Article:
Eating Disorders

Published on 06/06/2015 by admin

Filed under Pediatrics

Last modified 06/06/2015

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85 Eating Disorders

Pediatricians are well positioned to screen their preadolescent and adolescent patients routinely for eating disorders. With increased awareness, pediatricians can often effectively decrease the progression of disordered eating and manage potentially harmful consequences of significant weight loss, including electrolyte abnormalities, risk of osteoporosis, and chronic patterns of disordered eating. During adolescence, many teens become self-conscious and report food restriction or increased exercising to achieve a thinner appearance. For most adolescents, these are short-term behavioral changes that do not negatively impact long-term health, but for adolescents at risk for an eating disorder, these common behaviors may result in significant long-term medical and emotional sequelae.

Etiology and Pathogenesis

In the United States, it is estimated that the lifetime prevalence of anorexia nervosa is 0.5% and 1% to 3% for bulimia nervosa. Ten percent of all eating disorder patients are males. The current Diagnostic and Statistical Manual of Mental Disorders (DSM-IV) outlines the criteria for the diagnosis of anorexia nervous and bulimia nervosa as summarized in Box 85-1. Although a main feature of the diagnosis of anorexia nervosa is a body weight that is below 85% of that expected for age and height, for younger patients, the diagnosis can be made without weight loss from previous visits if the patient fails to make the expected weight gains of normal growth. The DSM-IV criteria for bulimia nervosa require recurrent episodes of regular binge eating with inappropriate compensatory behaviors to avoid weight gain. Eating disorder not otherwise specified encompasses eating disorders that do not meet full DSM-IV criteria for either anorexia or bulimia nervosa. Some reports show that more than 50% of adolescents with eating disorders fall into this category; these patients still require appropriate treatment because they have the same underlying eating behaviors and can develop the same life-threatening complications.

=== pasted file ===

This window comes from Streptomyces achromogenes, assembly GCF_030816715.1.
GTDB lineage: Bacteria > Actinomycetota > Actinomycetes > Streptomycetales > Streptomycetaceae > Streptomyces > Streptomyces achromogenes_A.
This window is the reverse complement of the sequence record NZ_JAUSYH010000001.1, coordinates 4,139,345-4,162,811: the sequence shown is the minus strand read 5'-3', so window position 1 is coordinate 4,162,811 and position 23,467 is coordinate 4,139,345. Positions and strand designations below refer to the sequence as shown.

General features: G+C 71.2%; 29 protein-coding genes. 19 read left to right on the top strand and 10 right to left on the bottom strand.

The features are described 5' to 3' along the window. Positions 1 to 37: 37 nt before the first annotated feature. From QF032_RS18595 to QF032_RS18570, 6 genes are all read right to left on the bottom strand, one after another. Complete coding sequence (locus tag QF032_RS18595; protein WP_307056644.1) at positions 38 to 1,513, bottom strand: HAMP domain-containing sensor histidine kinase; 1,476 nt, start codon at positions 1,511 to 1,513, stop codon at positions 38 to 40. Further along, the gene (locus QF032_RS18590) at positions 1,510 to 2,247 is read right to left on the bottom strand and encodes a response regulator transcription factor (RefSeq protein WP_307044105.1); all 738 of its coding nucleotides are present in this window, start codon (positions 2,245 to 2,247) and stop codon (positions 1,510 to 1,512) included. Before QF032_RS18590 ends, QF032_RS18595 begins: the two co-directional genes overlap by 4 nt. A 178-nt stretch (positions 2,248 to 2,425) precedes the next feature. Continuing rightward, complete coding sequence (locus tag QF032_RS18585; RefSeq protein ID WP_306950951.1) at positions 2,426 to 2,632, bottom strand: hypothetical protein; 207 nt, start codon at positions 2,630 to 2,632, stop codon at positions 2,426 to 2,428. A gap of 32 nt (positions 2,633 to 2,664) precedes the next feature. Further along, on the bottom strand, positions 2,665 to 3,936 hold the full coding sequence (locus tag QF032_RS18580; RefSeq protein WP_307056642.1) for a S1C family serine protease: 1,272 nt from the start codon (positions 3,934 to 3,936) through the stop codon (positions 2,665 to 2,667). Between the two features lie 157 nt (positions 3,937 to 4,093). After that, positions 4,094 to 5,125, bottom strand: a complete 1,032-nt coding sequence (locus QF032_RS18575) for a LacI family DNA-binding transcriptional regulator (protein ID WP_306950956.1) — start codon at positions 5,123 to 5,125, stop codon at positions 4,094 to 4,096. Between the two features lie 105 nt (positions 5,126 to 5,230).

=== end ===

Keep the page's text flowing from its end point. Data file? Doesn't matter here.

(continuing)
Box 85-1

Overview of Anorexia Nervosa and Bulimia Nervosa Diagnostic Criteria

Based on American Psychiatric Association: Diagnostic and Statistical Manual of Mental Disorders, ed 4, text revision. Washington, DC: American Psychiatric Association, 2000.

Clinical Presentation

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